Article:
Updated from 9:29 a.m. EDT
reported better-than-expected second-quarter earnings Thursday, despite a big drop in net income from the year-ago period, when a gain from the sale of its Marshall Field's chain boosted results.
The No. 2 U.S. discount retailer behind
said it earned $540 million, or 61 cents a share, in the quarter, down from $1.41 billion, or $1.53 a share, the year before when the sale of Marshall Field's boosted earnings by $1.11 a share. On a continuing operations basis, the retailer posted a 50% compared with last year's earnings of $360 million, or 39 cents a share.
Analysts on Wall Street were expecting the company to earn only 59 cents a share for the quarter, according to consensus estimates reported by Thomson First Call. Still, shares of the discounter were recently down 5 cents, or 0.1%, to $55.49.
On a conference call with analysts, the company affirmed its expectation for earnings of $1.50 a share for the second half of the year and 4% to 6% growth in same-store sales.
Wall Street analysts were expecting full-year earnings for Target of $2.64 a share.
On the top line, Target's total revenue for the quarter grew 13.6% to $12 billion, driven by a 6.7% increase in same-store sales combined with the contribution from new store expansion and the company's credit card operations.
The strong sales performance pushed the company's operating margins up by 80 basis points to 8.2%. Gross margin accounted for all of the gain, since its expense rate also rose by 40 basis points due to energy costs, local property taxes and increased direct sourcing.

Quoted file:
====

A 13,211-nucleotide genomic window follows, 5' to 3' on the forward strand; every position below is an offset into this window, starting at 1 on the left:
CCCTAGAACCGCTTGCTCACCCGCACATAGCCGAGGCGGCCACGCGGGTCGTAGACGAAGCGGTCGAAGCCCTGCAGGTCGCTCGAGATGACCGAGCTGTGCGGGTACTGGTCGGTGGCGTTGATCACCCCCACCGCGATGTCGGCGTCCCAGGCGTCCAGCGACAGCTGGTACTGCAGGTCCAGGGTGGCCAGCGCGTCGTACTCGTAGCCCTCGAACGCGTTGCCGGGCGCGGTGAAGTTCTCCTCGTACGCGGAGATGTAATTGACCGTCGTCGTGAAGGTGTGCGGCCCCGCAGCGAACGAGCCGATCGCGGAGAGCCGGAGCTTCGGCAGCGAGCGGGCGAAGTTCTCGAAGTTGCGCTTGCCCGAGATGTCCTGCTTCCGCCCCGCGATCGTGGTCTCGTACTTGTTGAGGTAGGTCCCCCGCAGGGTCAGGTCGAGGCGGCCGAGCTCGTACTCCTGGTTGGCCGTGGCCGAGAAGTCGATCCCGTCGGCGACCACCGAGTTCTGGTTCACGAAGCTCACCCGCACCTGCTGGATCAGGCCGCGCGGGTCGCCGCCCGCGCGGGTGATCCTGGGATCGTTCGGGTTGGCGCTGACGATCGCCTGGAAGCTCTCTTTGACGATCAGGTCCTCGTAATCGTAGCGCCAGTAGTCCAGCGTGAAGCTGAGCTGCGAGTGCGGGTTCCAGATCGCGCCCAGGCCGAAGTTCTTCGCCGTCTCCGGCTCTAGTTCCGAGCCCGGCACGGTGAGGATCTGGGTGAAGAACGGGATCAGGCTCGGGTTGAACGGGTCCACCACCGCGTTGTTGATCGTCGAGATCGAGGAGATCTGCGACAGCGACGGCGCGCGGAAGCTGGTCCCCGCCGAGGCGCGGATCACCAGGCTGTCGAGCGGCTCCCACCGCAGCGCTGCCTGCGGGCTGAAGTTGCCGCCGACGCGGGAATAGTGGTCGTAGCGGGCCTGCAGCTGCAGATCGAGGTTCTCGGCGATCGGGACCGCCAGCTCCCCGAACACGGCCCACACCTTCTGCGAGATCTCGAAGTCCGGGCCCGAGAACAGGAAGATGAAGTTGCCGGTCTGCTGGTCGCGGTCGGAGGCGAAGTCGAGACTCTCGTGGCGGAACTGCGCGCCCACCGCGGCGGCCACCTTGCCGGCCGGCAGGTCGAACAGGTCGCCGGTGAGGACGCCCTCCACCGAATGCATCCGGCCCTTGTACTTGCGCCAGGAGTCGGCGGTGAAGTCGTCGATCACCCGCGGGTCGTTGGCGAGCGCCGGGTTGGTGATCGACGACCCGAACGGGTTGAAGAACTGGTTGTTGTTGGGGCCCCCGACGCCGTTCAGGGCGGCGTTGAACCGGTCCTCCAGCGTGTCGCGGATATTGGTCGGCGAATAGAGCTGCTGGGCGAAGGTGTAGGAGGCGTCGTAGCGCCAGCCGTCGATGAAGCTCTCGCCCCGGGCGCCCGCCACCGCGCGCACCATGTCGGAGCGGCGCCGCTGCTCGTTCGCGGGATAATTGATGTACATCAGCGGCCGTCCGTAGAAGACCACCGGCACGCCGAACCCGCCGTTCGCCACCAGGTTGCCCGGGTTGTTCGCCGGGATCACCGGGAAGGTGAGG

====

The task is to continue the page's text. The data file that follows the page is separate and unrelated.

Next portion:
"Our long-term strategy envisions maintaining, not expanding, our operating margins," said Doug Scovanner, Target's chief financial officer.
The company's credit division accounted for the majority of its upside in earnings, with a 27.5% increase in revenue. Morgan Stanley analyst Gregory Melich noted that this growth came in a quarter when management increased reserves for bad debt in anticipation of increased bankruptcy filings.
"Given the quality of this period's credit metrics, we believe Target may be in a position to reduce reserves for the balance of the year and possibly drive even stronger card profitability," Melich said in a research note.
When questioned about the impact of rising gasoline prices on sales, Target's CEO, Bob Ulrich, said there was little connection between the retailer's performance and gas prices in the near-term but that might not be the case for the long-term.
"So far, our rate of same-store sales appears positively correlated with gas prices, but I think that's a coincidence," Ulrich said.
During the quarter, the company repurchased $80 million of its common stock, as part of its $3 billion repurchase program announced in June. It acquired 1.7 million shares at an average price of $47.42 a share.